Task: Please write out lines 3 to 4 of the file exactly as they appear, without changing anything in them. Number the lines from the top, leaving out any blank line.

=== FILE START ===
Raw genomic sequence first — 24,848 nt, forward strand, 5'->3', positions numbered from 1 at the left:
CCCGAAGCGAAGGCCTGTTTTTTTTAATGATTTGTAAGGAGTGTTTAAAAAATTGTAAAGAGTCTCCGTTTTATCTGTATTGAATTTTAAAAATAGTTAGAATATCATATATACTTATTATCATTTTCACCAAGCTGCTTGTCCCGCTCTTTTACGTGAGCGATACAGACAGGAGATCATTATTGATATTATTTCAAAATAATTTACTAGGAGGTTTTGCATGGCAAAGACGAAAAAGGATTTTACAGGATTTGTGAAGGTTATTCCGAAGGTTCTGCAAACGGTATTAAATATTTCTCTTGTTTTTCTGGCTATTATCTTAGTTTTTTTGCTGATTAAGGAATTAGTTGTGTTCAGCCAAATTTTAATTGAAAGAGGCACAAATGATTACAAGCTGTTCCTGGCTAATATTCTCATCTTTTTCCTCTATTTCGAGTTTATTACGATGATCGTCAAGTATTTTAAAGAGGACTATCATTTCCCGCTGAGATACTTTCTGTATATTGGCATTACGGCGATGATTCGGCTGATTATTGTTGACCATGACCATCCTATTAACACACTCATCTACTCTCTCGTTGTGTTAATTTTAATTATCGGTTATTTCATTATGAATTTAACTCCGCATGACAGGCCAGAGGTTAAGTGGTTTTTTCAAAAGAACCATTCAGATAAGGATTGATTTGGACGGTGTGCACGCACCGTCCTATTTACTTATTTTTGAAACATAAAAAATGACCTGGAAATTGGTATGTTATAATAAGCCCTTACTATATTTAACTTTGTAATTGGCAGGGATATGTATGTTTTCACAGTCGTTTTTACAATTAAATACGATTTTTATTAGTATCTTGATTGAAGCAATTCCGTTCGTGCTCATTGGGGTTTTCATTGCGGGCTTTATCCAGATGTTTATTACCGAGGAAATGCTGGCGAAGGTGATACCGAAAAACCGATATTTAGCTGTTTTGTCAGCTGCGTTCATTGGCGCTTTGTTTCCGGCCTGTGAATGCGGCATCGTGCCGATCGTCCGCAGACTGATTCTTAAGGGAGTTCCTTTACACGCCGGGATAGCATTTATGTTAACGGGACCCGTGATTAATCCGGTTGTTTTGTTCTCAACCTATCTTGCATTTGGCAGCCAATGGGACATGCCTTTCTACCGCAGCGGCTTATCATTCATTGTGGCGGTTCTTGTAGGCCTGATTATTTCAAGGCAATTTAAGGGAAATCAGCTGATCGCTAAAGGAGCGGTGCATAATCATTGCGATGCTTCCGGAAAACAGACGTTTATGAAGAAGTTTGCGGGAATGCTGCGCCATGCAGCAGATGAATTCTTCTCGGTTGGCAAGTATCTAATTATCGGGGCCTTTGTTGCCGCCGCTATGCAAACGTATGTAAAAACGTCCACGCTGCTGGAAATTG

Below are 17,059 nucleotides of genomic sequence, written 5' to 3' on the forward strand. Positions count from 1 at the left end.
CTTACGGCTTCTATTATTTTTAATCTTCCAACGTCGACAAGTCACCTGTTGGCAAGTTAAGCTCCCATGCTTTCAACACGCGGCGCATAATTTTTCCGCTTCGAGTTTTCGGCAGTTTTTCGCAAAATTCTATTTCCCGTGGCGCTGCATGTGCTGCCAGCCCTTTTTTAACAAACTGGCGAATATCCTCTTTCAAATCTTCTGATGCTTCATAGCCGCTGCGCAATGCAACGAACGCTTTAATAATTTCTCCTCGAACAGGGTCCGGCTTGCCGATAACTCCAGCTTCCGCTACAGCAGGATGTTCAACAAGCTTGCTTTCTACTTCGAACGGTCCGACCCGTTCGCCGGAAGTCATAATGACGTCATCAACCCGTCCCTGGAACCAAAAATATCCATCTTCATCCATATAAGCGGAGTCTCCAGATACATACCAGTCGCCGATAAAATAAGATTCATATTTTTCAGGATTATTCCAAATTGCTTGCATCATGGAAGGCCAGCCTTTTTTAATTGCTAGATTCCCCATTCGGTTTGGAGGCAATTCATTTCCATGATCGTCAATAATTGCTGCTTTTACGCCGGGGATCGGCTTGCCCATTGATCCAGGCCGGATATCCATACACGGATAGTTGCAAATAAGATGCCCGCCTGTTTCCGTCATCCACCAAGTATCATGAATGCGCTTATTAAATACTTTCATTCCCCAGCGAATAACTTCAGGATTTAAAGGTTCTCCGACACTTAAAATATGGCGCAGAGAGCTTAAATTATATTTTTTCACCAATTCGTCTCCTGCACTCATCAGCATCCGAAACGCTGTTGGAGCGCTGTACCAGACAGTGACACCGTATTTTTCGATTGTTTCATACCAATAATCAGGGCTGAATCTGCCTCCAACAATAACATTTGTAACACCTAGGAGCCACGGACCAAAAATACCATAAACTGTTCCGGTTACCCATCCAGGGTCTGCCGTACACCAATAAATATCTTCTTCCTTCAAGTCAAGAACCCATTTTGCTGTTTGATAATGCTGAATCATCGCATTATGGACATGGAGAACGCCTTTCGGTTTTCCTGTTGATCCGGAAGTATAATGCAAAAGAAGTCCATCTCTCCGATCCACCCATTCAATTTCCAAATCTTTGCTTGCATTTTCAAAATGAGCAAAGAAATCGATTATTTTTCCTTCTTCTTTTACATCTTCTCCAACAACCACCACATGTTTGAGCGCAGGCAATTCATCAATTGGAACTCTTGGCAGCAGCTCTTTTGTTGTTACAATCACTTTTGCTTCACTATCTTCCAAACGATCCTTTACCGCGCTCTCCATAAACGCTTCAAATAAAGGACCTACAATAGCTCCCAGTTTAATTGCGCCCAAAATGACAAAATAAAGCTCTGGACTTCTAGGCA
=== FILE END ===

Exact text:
Below are 17,059 nucleotides of genomic sequence, written 5' to 3' on the forward strand. Positions count from 1 at the left end.
CTTACGGCTTCTATTATTTTTAATCTTCCAACGTCGACAAGTCACCTGTTGGCAAGTTAAGCTCCCATGCTTTCAACACGCGGCGCATAATTTTTCCGCTTCGAGTTTTCGGCAGTTTTTCGCAAAATTCTATTTCCCGTGGCGCTGCATGTGCTGCCAGCCCTTTTTTAACAAACTGGCGAATATCCTCTTTCAAATCTTCTGATGCTTCATAGCCGCTGCGCAATGCAACGAACGCTTTAATAATTTCTCCTCGAACAGGGTCCGGCTTGCCGATAACTCCAGCTTCCGCTACAGCAGGATGTTCAACAAGCTTGCTTTCTACTTCGAACGGTCCGACCCGTTCGCCGGAAGTCATAATGACGTCATCAACCCGTCCCTGGAACCAAAAATATCCATCTTCATCCATATAAGCGGAGTCTCCAGATACATACCAGTCGCCGATAAAATAAGATTCATATTTTTCAGGATTATTCCAAATTGCTTGCATCATGGAAGGCCAGCCTTTTTTAATTGCTAGATTCCCCATTCGGTTTGGAGGCAATTCATTTCCATGATCGTCAATAATTGCTGCTTTTACGCCGGGGATCGGCTTGCCCATTGATCCAGGCCGGATATCCATACACGGATAGTTGCAAATAAGATGCCCGCCTGTTTCCGTCATCCACCAAGTATCATGAATGCGCTTATTAAATACTTTCATTCCCCAGCGAATAACTTCAGGATTTAAAGGTTCTCCGACACTTAAAATATGGCGCAGAGAGCTTAAATTATATTTTTTCACCAATTCGTCTCCTGCACTCATCAGCATCCGAAACGCTGTTGGAGCGCTGTACCAGACAGTGACACCGTATTTTTCGATTGTTTCATACCAATAATCAGGGCTGAATCTGCCTCCAACAATAACATTTGTAACACCTAGGAGCCACGGACCAAAAATACCATAAACTGTTCCGGTTACCCATCCAGGGTCTGCCGTACACCAATAAATATCTTCTTCCTTCAAGTCAAGAACCCATTTTGCTGTTTGATAATGCTGAATCATCGCATTATGGACATGGAGAACGCCTTTCGGTTTTCCTGTTGATCCGGAAGTATAATGCAAAAGAAGTCCATCTCTCCGATCCACCCATTCAATTTCCAAATCTTTGCTTGCATTTTCAAAATGAGCAAAGAAATCGATTATTTTTCCTTCTTCTTTTACATCTTCTCCAACAACCACCACATGTTTGAGCGCAGGCAATTCATCAATTGGAACTCTTGGCAGCAGCTCTTTTGTTGTTACAATCACTTTTGCTTCACTATCTTCCAAACGATCCTTTACCGCGCTCTCCATAAACGCTTCAAATAAAGGACCTACAATAGCTCCCAGTTTAATTGCGCCCAAAATGACAAAATAAAGCTCTGGACTTCTAGGCA